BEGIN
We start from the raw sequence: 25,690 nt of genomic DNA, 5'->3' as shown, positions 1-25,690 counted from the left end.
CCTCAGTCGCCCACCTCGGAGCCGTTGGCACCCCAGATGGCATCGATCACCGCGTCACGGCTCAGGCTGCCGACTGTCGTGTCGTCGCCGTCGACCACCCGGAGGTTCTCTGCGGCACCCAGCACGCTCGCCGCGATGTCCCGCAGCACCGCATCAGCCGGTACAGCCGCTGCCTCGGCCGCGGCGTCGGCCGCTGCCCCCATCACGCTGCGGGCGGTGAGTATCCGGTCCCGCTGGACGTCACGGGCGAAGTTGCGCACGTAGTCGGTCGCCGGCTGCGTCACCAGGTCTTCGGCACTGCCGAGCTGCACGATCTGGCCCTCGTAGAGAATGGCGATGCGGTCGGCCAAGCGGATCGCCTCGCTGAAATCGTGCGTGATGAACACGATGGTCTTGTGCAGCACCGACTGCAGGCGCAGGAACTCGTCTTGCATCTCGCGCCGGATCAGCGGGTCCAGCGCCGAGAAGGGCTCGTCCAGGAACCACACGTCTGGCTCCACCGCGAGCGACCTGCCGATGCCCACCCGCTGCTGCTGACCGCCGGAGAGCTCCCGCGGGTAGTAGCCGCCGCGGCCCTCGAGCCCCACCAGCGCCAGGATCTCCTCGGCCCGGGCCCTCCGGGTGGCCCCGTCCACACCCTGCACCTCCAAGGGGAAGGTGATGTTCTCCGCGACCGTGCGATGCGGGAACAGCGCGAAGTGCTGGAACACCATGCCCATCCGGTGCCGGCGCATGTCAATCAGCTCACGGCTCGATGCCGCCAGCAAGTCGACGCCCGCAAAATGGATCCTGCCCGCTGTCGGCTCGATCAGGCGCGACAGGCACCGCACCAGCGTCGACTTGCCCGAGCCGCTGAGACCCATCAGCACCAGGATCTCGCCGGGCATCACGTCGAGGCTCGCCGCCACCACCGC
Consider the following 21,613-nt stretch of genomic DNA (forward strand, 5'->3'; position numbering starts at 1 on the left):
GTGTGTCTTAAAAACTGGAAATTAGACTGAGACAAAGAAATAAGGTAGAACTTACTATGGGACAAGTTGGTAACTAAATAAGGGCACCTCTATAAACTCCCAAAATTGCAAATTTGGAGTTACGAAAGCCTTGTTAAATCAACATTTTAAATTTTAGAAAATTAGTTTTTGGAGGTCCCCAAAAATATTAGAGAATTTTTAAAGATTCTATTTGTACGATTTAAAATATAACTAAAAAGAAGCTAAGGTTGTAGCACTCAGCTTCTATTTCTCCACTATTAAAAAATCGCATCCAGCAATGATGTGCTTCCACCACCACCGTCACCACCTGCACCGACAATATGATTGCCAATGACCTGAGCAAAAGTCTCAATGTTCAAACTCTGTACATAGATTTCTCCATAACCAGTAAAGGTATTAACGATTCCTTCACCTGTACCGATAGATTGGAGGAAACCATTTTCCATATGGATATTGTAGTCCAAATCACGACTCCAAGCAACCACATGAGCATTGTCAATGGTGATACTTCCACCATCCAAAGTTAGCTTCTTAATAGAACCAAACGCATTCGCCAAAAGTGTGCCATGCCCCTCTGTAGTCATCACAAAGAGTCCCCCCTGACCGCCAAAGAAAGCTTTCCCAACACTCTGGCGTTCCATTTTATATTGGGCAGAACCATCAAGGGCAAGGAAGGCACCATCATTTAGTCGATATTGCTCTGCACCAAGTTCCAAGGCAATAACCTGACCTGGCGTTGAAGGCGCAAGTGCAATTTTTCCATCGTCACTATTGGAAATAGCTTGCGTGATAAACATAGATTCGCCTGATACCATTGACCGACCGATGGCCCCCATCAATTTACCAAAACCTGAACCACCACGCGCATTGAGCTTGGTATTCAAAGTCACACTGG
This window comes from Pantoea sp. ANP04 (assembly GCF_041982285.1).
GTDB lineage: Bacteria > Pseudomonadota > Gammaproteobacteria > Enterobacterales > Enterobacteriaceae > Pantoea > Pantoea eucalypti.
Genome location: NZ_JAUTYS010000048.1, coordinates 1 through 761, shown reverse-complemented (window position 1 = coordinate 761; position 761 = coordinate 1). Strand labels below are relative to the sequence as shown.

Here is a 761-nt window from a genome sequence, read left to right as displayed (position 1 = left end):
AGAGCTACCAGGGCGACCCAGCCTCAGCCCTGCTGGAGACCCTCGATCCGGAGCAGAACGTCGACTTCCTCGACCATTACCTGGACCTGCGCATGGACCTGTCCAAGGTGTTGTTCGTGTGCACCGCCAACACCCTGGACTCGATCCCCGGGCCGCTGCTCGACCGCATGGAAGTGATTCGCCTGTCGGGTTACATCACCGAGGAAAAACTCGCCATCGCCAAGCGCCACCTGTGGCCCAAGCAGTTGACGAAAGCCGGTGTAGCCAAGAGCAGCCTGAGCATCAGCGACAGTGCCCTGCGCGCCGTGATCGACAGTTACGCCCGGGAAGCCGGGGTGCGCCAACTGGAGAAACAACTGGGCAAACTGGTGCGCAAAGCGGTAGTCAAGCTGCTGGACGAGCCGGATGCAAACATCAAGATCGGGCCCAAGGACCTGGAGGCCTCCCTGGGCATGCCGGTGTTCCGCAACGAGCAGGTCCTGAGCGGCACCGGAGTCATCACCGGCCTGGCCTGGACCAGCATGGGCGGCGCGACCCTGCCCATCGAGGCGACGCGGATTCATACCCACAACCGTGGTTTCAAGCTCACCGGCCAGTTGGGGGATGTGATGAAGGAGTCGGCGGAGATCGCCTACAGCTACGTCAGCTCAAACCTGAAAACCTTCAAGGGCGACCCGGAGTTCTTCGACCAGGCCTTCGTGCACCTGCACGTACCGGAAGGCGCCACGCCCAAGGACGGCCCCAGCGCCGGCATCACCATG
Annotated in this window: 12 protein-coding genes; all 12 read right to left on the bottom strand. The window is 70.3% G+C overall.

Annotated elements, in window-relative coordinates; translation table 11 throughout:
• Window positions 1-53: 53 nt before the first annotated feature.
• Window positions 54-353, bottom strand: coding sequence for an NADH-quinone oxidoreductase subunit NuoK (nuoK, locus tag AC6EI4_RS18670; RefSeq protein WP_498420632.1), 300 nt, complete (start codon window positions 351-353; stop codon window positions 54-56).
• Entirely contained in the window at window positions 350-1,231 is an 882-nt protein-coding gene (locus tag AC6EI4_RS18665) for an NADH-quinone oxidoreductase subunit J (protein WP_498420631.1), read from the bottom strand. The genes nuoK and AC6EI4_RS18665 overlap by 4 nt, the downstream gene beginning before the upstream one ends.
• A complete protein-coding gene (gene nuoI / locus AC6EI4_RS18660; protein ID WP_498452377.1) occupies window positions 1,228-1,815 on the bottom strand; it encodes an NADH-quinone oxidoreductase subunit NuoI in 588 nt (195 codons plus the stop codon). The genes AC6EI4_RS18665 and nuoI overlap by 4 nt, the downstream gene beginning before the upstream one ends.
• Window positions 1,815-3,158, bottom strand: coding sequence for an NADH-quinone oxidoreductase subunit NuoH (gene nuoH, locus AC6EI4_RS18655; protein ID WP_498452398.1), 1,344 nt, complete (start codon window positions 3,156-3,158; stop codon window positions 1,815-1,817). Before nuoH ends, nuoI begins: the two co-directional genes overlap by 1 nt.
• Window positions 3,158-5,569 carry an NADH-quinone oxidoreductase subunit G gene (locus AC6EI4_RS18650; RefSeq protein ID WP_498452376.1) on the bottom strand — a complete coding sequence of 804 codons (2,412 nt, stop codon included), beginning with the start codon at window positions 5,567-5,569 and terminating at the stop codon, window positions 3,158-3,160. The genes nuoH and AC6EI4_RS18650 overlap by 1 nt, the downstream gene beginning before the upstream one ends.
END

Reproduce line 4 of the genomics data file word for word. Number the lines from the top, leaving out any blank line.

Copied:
GTGTGTCTTAAAAACTGGAAATTAGACTGAGACAAAGAAATAAGGTAGAACTTACTATGGGACAAGTTGGTAACTAAATAAGGGCACCTCTATAAACTCCCAAAATTGCAAATTTGGAGTTACGAAAGCCTTGTTAAATCAACATTTTAAATTTTAGAAAATTAGTTTTTGGAGGTCCCCAAAAATATTAGAGAATTTTTAAAGATTCTATTTGTACGATTTAAAATATAACTAAAAAGAAGCTAAGGTTGTAGCACTCAGCTTCTATTTCTCCACTATTAAAAAATCGCATCCAGCAATGATGTGCTTCCACCACCACCGTCACCACCTGCACCGACAATATGATTGCCAATGACCTGAGCAAAAGTCTCAATGTTCAAACTCTGTACATAGATTTCTCCATAACCAGTAAAGGTATTAACGATTCCTTCACCTGTACCGATAGATTGGAGGAAACCATTTTCCATATGGATATTGTAGTCCAAATCACGACTCCAAGCAACCACATGAGCATTGTCAATGGTGATACTTCCACCATCCAAAGTTAGCTTCTTAATAGAACCAAACGCATTCGCCAAAAGTGTGCCATGCCCCTCTGTAGTCATCACAAAGAGTCCCCCCTGACCGCCAAAGAAAGCTTTCCCAACACTCTGGCGTTCCATTTTATATTGGGCAGAACCATCAAGGGCAAGGAAGGCACCATCATTTAGTCGATATTGCTCTGCACCAAGTTCCAAGGCAATAACCTGACCTGGCGTTGAAGGCGCAAGTGCAATTTTTCCATCGTCACTATTGGAAATAGCTTGCGTGATAAACATAGATTCGCCTGATACCATTGACCGACCGATGGCCCCCATCAATTTACCAAAACCTGAACCACCACGCGCATTGAGCTTGGTATTCAAAGTCACACTGG